Education Secretary, Michael Gove, has offered his support to proposed legislation which would legalise equal marriage, and has re-iterated that teachers would not be disciplined for refusing to “promote” it.

On Tuesday, the House of Commons will vote on the Marriage (same-sex couples) Bill, which would make it legal for same-sex couples to marry.

Some critics of the bill had raised concerns that teachers would risk being sacked if they objected to the law.

Mr Gove said that while all teachers would be expected to teach that equal marriage was legal, if the law were to pass, none would be expected to actively “promote” it.

Writing in the Mail on Sunday, he started by saying that he thought it was wrong to say that the love between gay couples was less legitimate than the love between a straight couples.

He said: “It’s wrong to say that because of how you love and who you love, you are not entitled to the same rights as others. It’s wrong because inequality is wrong.” He continued: “Marriage is not undermined by extending it to gay people – it is reinforced by including everyone equally.”

He directly addressed concerns raised by some critics, saying: “Some teachers are concerned that equal marriage legislation may require them to teach views which go against their beliefs and open them to threats – either in the workplace or the courts – from those who hold diverging views.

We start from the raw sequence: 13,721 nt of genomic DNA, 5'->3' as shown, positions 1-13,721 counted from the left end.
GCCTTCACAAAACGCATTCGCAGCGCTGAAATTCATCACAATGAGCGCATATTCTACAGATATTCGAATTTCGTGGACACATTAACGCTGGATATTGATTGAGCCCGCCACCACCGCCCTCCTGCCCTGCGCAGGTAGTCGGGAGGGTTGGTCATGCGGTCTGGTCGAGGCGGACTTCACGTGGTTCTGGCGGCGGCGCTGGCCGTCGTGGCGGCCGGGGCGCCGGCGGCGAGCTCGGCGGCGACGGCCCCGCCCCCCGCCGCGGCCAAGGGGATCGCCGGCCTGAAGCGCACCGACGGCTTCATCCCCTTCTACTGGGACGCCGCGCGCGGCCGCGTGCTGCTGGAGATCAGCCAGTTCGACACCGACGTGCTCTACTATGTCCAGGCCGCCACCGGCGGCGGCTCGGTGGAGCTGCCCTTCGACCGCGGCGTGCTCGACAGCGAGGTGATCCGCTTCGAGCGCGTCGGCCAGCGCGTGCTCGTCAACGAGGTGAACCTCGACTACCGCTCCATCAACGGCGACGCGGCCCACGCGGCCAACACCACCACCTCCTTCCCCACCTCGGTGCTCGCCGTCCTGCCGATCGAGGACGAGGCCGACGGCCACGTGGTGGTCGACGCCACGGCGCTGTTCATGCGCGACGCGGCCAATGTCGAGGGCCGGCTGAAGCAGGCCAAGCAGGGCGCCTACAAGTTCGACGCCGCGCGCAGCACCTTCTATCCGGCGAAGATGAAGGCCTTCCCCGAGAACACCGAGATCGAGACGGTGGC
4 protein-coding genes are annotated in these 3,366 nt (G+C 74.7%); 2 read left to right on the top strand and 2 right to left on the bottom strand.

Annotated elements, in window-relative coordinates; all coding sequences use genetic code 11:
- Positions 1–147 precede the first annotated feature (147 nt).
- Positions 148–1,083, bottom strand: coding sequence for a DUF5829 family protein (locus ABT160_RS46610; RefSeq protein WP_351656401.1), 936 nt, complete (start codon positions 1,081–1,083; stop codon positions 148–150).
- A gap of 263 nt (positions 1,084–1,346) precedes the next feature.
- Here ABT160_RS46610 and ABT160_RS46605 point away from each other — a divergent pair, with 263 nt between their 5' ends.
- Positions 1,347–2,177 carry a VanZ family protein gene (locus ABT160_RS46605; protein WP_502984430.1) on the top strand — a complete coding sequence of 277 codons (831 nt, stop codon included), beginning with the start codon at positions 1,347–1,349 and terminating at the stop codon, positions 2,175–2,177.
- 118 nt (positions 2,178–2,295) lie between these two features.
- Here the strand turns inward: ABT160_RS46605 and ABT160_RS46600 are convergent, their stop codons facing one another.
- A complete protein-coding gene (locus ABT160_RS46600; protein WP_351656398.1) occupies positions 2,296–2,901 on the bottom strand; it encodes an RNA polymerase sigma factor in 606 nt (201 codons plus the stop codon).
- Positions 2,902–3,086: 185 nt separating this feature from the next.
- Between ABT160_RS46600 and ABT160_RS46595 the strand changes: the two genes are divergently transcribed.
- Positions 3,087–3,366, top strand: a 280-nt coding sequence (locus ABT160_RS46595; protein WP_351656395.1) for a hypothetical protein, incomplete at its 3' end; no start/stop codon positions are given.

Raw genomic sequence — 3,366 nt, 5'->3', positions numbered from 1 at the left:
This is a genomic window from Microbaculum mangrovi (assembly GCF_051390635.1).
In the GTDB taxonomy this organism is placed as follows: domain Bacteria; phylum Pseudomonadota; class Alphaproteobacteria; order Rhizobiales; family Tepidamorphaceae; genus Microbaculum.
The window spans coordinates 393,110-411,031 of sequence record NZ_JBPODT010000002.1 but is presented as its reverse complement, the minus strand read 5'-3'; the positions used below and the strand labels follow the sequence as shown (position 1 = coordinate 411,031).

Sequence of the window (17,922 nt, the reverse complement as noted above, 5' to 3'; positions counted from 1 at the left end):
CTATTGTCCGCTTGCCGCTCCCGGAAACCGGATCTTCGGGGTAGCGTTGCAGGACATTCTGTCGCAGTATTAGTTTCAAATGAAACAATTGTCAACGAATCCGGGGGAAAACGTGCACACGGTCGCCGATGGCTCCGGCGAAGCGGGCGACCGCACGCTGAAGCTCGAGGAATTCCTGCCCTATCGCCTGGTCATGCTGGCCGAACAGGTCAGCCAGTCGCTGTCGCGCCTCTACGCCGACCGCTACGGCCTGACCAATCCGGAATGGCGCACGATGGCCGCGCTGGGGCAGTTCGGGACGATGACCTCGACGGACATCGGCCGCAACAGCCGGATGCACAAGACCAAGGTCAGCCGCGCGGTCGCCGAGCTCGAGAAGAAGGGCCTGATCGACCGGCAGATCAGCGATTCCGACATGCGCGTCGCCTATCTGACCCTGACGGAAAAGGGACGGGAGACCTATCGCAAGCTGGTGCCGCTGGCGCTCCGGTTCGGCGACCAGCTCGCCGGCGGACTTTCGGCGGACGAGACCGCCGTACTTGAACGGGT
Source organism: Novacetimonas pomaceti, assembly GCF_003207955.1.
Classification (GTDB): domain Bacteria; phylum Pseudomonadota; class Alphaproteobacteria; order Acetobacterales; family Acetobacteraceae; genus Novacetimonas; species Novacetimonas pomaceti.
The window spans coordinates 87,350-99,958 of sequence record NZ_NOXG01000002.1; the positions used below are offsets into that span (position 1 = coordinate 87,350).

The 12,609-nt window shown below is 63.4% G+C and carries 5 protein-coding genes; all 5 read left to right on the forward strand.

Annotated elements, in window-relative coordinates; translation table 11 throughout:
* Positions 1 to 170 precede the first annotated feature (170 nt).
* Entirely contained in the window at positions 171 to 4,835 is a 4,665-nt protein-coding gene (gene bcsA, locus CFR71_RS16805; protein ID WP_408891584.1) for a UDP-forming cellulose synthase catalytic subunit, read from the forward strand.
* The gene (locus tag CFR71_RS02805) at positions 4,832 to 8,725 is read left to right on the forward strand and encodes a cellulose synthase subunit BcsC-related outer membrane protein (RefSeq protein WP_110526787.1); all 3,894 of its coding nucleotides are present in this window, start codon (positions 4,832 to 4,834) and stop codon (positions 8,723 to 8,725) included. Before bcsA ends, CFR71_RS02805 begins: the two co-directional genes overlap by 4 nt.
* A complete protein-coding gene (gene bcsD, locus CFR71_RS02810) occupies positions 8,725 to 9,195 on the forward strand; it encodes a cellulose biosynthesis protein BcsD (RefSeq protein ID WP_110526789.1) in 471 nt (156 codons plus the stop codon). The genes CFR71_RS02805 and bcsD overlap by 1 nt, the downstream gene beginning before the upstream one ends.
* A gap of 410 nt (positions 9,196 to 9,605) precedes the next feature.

“If I thought any legislation, however well-intentioned, would make life more difficult for great teachers and great schools I wouldn’t support it. I have complete confidence in the protection our law offers freedom of conscience and speech.

“There is a significant difference between expecting a teacher to explain something and requiring them to promote it.”

“Teachers are expected to explain the world as it is in a way which is appropriate to the age, stage and level of understanding of pupils. This includes explaining some things of which they do not necessarily approve, such as divorce and abortion.

He concludes: “The same will apply to new forms of marriage. Teachers will not be able to pretend that legal marriages between same-sex couples do not exist, but there will be no requirement to promote them. That position will not be changed by the new definition of marriage.”

This news from the Education Secretary mirrors Maria Miller, Culture Secretary’s attempts to dampen fears that teachers could face action for telling children they oppose same-sex marriages.

Last week, speaking to BBC Radio 4′s Today programme ahead of the publication of the Marriage (Same-sex couples) Bill, Mrs Miller defended the government’s plans to introduce full gay equality.

Earlier today, 23 current or past chairmen of local Conservative Party Associations delivered a letter to David Cameron by hand where they plead for him not to go ahead with Tuesday’s vote.